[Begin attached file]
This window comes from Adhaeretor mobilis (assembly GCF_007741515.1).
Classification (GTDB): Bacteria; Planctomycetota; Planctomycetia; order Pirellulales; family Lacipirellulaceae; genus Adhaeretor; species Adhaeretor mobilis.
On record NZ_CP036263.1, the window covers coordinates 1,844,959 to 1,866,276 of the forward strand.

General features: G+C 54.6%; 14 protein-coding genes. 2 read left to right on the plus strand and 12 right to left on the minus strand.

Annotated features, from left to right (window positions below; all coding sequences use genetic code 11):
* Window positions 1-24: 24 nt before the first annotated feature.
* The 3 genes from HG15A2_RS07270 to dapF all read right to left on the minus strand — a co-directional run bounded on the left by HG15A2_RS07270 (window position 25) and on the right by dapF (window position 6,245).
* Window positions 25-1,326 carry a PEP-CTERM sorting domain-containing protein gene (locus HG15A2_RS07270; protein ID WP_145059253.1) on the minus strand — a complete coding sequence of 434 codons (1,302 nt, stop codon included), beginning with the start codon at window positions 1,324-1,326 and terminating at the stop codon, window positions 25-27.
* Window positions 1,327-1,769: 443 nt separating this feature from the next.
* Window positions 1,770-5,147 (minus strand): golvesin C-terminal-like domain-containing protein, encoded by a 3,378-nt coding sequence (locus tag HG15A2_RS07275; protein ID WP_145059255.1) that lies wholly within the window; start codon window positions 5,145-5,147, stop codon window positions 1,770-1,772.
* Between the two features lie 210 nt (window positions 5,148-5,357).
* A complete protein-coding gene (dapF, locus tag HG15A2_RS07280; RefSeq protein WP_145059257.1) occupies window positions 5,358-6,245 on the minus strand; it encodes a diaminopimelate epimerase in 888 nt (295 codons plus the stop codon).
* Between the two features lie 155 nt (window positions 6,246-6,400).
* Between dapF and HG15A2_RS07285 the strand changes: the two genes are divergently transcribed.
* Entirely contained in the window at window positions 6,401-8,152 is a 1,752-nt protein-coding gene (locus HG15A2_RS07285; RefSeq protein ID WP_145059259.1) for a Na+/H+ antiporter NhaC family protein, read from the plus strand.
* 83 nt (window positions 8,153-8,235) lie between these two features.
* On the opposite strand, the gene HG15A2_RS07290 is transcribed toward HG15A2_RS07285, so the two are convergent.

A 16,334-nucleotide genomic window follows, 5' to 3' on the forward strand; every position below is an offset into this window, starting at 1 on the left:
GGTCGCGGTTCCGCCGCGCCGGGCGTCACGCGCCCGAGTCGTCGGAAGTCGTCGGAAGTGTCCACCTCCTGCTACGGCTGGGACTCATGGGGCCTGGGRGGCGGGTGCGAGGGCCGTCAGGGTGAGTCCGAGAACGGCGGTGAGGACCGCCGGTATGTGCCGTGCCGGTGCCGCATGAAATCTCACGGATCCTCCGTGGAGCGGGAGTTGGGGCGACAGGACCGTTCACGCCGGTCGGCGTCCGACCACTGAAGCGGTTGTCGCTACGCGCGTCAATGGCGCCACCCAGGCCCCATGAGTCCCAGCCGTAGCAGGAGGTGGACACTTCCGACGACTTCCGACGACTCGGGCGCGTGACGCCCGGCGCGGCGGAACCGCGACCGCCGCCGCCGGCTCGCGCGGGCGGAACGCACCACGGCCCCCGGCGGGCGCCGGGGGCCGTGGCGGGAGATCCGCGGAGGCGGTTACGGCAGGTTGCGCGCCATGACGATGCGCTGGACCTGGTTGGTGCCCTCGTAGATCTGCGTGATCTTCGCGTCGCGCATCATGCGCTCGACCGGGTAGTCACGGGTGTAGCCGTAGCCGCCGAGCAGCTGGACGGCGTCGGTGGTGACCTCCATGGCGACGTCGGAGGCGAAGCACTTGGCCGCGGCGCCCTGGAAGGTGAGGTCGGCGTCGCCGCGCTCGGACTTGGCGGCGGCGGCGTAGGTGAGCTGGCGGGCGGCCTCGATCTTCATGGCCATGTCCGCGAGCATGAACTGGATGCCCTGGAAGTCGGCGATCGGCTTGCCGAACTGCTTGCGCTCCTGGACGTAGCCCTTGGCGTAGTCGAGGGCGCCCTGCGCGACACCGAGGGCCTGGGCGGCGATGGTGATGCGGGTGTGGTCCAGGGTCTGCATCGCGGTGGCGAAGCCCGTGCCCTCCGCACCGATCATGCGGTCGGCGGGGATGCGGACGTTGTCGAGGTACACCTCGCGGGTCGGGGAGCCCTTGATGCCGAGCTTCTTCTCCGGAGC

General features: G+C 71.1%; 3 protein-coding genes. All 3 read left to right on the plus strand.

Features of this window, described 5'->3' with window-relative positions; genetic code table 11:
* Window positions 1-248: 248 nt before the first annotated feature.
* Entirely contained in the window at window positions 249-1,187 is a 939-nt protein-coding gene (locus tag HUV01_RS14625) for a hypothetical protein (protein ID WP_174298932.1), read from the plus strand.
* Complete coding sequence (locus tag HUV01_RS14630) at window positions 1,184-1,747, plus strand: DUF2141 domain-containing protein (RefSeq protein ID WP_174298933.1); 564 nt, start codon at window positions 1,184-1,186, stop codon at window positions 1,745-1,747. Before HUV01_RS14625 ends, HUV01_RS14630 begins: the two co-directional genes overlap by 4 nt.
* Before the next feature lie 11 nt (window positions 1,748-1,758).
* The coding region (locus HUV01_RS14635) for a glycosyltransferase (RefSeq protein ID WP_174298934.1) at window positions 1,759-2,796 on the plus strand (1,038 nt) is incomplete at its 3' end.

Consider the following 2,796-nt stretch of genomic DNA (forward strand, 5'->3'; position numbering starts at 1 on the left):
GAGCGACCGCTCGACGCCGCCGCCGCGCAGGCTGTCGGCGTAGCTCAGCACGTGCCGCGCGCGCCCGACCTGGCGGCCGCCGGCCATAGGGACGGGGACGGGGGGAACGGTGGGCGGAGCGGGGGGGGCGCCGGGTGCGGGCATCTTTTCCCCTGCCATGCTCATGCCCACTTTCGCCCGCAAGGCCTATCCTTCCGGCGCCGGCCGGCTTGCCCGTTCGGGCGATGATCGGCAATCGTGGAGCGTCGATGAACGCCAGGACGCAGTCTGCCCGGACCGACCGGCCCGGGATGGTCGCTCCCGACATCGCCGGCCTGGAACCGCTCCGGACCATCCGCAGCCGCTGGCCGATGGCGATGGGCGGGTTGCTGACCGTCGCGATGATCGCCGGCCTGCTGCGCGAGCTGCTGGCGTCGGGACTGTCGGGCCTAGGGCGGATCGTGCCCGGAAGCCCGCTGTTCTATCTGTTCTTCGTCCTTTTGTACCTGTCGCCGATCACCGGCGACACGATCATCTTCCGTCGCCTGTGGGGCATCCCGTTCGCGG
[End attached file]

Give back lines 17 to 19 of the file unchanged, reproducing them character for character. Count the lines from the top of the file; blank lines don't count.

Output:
* On the opposite strand, the gene HG15A2_RS07290 is transcribed toward HG15A2_RS07285, so the two are convergent.

A 16,334-nucleotide genomic window follows, 5' to 3' on the forward strand; every position below is an offset into this window, starting at 1 on the left:
GGTCGCGGTTCCGCCGCGCCGGGCGTCACGCGCCCGAGTCGTCGGAAGTCGTCGGAAGTGTCCACCTCCTGCTACGGCTGGGACTCATGGGGCCTGGGRGGCGGGTGCGAGGGCCGTCAGGGTGAGTCCGAGAACGGCGGTGAGGACCGCCGGTATGTGCCGTGCCGGTGCCGCATGAAATCTCACGGATCCTCCGTGGAGCGGGAGTTGGGGCGACAGGACCGTTCACGCCGGTCGGCGTCCGACCACTGAAGCGGTTGTCGCTACGCGCGTCAATGGCGCCACCCAGGCCCCATGAGTCCCAGCCGTAGCAGGAGGTGGACACTTCCGACGACTTCCGACGACTCGGGCGCGTGACGCCCGGCGCGGCGGAACCGCGACCGCCGCCGCCGGCTCGCGCGGGCGGAACGCACCACGGCCCCCGGCGGGCGCCGGGGGCCGTGGCGGGAGATCCGCGGAGGCGGTTACGGCAGGTTGCGCGCCATGACGATGCGCTGGACCTGGTTGGTGCCCTCGTAGATCTGCGTGATCTTCGCGTCGCGCATCATGCGCTCGACCGGGTAGTCACGGGTGTAGCCGTAGCCGCCGAGCAGCTGGACGGCGTCGGTGGTGACCTCCATGGCGACGTCGGAGGCGAAGCACTTGGCCGCGGCGCCCTGGAAGGTGAGGTCGGCGTCGCCGCGCTCGGACTTGGCGGCGGCGGCGTAGGTGAGCTGGCGGGCGGCCTCGATCTTCATGGCCATGTCCGCGAGCATGAACTGGATGCCCTGGAAGTCGGCGATCGGCTTGCCGAACTGCTTGCGCTCCTGGACGTAGCCCTTGGCGTAGTCGAGGGCGCCCTGCGCGACACCGAGGGCCTGGGCGGCGATGGTGATGCGGGTGTGGTCCAGGGTCTGCATCGCGGTGGCGAAGCCCGTGCCCTCCGCACCGATCATGCGGTCGGCGGGGATGCGGACGTTGTCGAGGTACACCTCGCGGGTCGGGGAGCCCTTGATGCCGAGCTTCTTCTCCGGAGC